You might think that questions about what was found in the clinical trial published in Nature Medicine could be resolved by simply checking the Results section of the paper.
Many people do not inspect what is reported before forming an opinion or accepting someone else’s opinion. The actual results are certainly worth a look.
But I think we need to consider whether the authors even were asking the right clinical question.
By narrowly construing the trial as a test of the efficacy of MDMA for PTSD, the authors may have missed some limitations. The trial is NOT primarily being a drug trial, but more properly, a trial of a drug always being delivered in conjunction with a poorly specified and unproven psychotherapy.
I have some relevant background and expertise for forming an opinion about this.
I was involved in various stages of writing and reviewing grant proposals, applications for use of human subjects, and justifications for the burden that studies place on medical patients. I was a co-principal investigator on a center grant with the responsibility of developing and implementing psychosocial interventions combined with drugs. I served on the committee monitoring the progress of a major clinical multisite trial of treatment of depression to prevent heart attacks for safety and data quality. I was an external scientific advisor conducting process evaluations that might reveal what happened in trials for anomalous results.
I have never encountered anything at all like the psychotherapy manual for the Nature Medicine trial of MDMA for PTSD.
If you like, you can wade through the actual manual here, but it is very vague and demands of your time to get to crucial details. Or you can see how promoters describe the treatment in promotional material on their websites, including graphic videos.
I am a clinical health psychologist concerned with delivering the best treatment within the limits of scarce funding. That makes me a mental health services researcher. I am deeply concerned with the lack of assurance that the same psychotherapy was delivered across settings in the trial reported in Nature Medicine.
I could imagine making a bit of a fuss if I were on a committee to evaluate ahead of time whether a major clinical trial of MDMA, a drug that was illegal and otherwise unpatentable could depend on the validity of this treatment and whether it was faithfully delivered.
Basically, investors are asking for a monopoly because they will ensure the safety and efficacy of MDMA by embedding it in a package with their psychotherapy. They claim to be so convinced by a lack of evidence that MDMA is safe or effective outside of such a package. So much so that they will not bother to gather new evidence against the null hypothesis of MDMA being unsafe and ineffective for PTSD.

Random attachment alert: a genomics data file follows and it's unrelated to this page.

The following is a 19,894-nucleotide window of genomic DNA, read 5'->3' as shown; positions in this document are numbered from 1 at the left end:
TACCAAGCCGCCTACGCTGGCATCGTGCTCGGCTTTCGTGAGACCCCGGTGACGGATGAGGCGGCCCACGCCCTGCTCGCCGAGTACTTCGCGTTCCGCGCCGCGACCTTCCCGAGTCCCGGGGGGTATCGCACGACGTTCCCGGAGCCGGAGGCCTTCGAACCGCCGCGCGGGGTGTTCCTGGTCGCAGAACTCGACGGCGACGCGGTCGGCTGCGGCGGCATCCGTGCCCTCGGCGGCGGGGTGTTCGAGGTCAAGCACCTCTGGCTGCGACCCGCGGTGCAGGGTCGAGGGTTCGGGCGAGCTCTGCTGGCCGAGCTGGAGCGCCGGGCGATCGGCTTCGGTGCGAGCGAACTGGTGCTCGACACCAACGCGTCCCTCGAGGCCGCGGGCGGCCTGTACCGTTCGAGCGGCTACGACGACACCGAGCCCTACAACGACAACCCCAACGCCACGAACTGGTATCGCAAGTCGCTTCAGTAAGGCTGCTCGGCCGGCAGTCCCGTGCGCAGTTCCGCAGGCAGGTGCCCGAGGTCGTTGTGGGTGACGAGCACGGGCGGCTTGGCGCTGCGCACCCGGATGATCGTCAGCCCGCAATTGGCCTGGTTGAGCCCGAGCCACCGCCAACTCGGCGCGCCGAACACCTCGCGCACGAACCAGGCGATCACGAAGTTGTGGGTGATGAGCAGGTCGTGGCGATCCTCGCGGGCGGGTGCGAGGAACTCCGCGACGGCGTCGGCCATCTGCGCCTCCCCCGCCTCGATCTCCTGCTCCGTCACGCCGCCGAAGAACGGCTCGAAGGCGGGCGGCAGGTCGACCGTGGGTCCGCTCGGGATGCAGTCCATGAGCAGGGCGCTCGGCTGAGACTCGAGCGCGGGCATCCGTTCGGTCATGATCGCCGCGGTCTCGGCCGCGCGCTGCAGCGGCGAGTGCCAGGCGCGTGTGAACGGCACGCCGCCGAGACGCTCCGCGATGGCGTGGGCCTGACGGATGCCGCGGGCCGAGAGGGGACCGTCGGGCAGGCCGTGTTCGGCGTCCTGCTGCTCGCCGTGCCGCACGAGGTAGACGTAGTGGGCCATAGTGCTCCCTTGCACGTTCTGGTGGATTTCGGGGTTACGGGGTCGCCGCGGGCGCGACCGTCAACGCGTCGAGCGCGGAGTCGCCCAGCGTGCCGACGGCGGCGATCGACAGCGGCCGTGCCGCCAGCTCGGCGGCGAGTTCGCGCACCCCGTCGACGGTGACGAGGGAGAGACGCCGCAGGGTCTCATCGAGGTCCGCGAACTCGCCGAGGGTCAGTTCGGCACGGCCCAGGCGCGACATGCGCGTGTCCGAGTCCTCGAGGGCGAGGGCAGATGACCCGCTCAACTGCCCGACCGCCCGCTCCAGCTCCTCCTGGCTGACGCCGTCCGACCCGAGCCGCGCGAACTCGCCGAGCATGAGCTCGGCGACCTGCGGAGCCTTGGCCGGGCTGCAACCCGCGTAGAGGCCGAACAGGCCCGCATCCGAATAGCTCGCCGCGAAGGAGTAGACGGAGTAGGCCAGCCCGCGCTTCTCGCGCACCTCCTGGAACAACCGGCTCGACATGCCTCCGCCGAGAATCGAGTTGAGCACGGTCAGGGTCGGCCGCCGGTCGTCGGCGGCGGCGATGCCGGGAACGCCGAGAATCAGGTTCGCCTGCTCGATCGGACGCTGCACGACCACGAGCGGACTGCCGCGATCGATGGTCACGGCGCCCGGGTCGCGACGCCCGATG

In the loose, informal atmosphere that occasionally develops in closed meetings, I could imagine my younger self reading juicy sections from the manual, and insisting on playing promotional videos to the committee from the 15 sites that were available to prospective participants during recruitment.
With some degree of mock seriousness, I might have asked whether different music might have elicited a different response from patients, whether the flowers and fake artifacts were necessary.
What if a patient did not welcome what was intended to be the soothing touch of a same or different gender person while under the influence of a disorienting drug and while possibly being stimulated to sexual arousal?
I could expect blowback and protests if I raised the last point. I would come prepared with documentation that sex with a patient had occurred in at least one MAPS trial and that the unlicensed counselor had pleaded, of course, that the sex was consensual.
This claim is outrageous without substantiation. I invite you to find it here. Psychedelic therapy has a sexual abuse problem
I doubt anyone involved in reviewing the data from the trial for the US Food and Drug Administration has ever seen such psychotherapy being proposed to accompany all marketing of a drug. I would love to hear the discussion the review will generate.
Claims that findings are groundbreaking, breakthrough, or otherwise extraordinary deserve more scrutiny and maybe even skeptics thinking longer and harder about what was going on in a study.
Many on social media assume that claims that have made it into a world-class medical journal no longer need to be vetted. They believe that they can take what is said about the psychotherapy in an article in an impressive journal with their critical tools to appraise the study being left in their toolbox.
I am not one of those people. I am hoping to convince some readers that they do not want to be that kind of person either. That is generally my goal in teaching and writing about clinical trials, but I think that the Nature Medicine article is a particularly good teachable moment. The authors and their backers are screaming so loudly and incessantly that there has never before been such a study.